Until this week, only the nerdiest of nerds were looking at bugs dubbed “Meltdown” and “Spectre.” Then Apple admitted the bugs were present in almost all of its products, and everybody freaked out. And although you probably don’t have anything to worry about, there’s good reason to be concerned. Meltdown and Spectre can be fixed, but it’s going to slow down devices, force changes in how we make anything with a microchip, and generally make the whole world miserable.
- What are Meltdown and Spectre? To explain that, let’s talk about how your computer works, at the level of the chips. In order to stay on top of the absurdly complex tasks we demand computers do, they have to “think ahead” so to speak. It’s called “speculative execution.” For example, if you load Facebook on a tab, your computer can guess you’ll want to enter your password. So it loads up your password file. What’s important, though, is that there’s a wall between your processor’s tasks and the other applications on your computer, and between your web browser and the other things you’re doing. Or, rather, there’s supposed to be. It turns out a flaw means there are cracks in that wall. The cracks between processor and application are Meltdown. The cracks in the wall between applications is Spectre.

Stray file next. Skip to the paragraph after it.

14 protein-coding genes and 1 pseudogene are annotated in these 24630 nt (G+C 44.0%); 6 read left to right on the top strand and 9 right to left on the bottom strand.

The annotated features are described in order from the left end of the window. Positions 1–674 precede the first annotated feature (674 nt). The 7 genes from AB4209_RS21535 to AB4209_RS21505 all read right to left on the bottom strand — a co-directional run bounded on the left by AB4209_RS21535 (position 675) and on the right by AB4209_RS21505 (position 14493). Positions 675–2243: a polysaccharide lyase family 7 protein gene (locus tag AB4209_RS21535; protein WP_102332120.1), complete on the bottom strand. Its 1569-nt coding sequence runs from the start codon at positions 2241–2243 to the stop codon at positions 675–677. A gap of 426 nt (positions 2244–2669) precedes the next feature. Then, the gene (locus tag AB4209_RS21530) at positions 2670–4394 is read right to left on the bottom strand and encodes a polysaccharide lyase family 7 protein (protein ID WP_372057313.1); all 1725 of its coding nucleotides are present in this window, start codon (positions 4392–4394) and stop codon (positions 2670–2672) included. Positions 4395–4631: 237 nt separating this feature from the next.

- The good news is that Spectre and Meltdown are insanely complex bugs that are difficult to exploit: Think of it like a crook trying to break into your car to steal your phone by completely disassembling your car, taking your phone, swapping out your phone with a dummy phone so you don’t notice anything, and then reassembling the whole thing. It’s possible, it’ll work in theory, but in this particular case, you might as well just smash the window.